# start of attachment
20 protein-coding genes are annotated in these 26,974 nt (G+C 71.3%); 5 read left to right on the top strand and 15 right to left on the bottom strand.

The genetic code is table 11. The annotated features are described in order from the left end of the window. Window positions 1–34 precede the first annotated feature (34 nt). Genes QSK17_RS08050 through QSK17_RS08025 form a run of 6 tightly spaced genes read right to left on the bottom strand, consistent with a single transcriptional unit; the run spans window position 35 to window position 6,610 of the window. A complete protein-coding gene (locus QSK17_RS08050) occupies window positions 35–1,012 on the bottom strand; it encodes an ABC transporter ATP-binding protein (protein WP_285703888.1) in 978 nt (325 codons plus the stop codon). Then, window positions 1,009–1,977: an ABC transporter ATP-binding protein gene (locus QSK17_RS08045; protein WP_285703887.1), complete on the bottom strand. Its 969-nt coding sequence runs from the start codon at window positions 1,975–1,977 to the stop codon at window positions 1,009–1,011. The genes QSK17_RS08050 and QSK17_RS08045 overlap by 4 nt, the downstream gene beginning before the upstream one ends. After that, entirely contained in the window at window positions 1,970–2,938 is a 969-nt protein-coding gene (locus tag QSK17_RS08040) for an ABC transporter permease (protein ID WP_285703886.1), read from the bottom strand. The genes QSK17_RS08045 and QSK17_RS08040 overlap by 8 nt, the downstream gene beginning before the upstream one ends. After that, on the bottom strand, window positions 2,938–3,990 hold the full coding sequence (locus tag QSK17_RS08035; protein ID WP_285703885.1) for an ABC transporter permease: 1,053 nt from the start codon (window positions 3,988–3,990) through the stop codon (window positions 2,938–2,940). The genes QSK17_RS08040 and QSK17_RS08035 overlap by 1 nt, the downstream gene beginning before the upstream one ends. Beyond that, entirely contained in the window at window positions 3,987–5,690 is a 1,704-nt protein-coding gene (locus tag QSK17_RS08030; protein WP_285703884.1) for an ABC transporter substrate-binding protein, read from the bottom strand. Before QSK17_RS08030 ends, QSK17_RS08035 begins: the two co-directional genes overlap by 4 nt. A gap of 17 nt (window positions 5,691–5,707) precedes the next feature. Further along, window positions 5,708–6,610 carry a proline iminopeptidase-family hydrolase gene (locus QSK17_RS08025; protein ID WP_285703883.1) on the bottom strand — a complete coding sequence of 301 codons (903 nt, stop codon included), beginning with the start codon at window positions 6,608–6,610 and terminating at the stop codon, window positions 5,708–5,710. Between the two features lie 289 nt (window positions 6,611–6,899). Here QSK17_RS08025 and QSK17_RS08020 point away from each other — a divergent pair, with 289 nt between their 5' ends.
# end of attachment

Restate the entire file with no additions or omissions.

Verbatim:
20 protein-coding genes are annotated in these 26,974 nt (G+C 71.3%); 5 read left to right on the top strand and 15 right to left on the bottom strand.

The genetic code is table 11. The annotated features are described in order from the left end of the window. Window positions 1–34 precede the first annotated feature (34 nt). Genes QSK17_RS08050 through QSK17_RS08025 form a run of 6 tightly spaced genes read right to left on the bottom strand, consistent with a single transcriptional unit; the run spans window position 35 to window position 6,610 of the window. A complete protein-coding gene (locus QSK17_RS08050) occupies window positions 35–1,012 on the bottom strand; it encodes an ABC transporter ATP-binding protein (protein WP_285703888.1) in 978 nt (325 codons plus the stop codon). Then, window positions 1,009–1,977: an ABC transporter ATP-binding protein gene (locus QSK17_RS08045; protein WP_285703887.1), complete on the bottom strand. Its 969-nt coding sequence runs from the start codon at window positions 1,975–1,977 to the stop codon at window positions 1,009–1,011. The genes QSK17_RS08050 and QSK17_RS08045 overlap by 4 nt, the downstream gene beginning before the upstream one ends. After that, entirely contained in the window at window positions 1,970–2,938 is a 969-nt protein-coding gene (locus tag QSK17_RS08040) for an ABC transporter permease (protein ID WP_285703886.1), read from the bottom strand. The genes QSK17_RS08045 and QSK17_RS08040 overlap by 8 nt, the downstream gene beginning before the upstream one ends. After that, on the bottom strand, window positions 2,938–3,990 hold the full coding sequence (locus tag QSK17_RS08035; protein ID WP_285703885.1) for an ABC transporter permease: 1,053 nt from the start codon (window positions 3,988–3,990) through the stop codon (window positions 2,938–2,940). The genes QSK17_RS08040 and QSK17_RS08035 overlap by 1 nt, the downstream gene beginning before the upstream one ends. Beyond that, entirely contained in the window at window positions 3,987–5,690 is a 1,704-nt protein-coding gene (locus tag QSK17_RS08030; protein WP_285703884.1) for an ABC transporter substrate-binding protein, read from the bottom strand. Before QSK17_RS08030 ends, QSK17_RS08035 begins: the two co-directional genes overlap by 4 nt. A gap of 17 nt (window positions 5,691–5,707) precedes the next feature. Further along, window positions 5,708–6,610 carry a proline iminopeptidase-family hydrolase gene (locus QSK17_RS08025; protein ID WP_285703883.1) on the bottom strand — a complete coding sequence of 301 codons (903 nt, stop codon included), beginning with the start codon at window positions 6,608–6,610 and terminating at the stop codon, window positions 5,708–5,710. Between the two features lie 289 nt (window positions 6,611–6,899). Here QSK17_RS08025 and QSK17_RS08020 point away from each other — a divergent pair, with 289 nt between their 5' ends.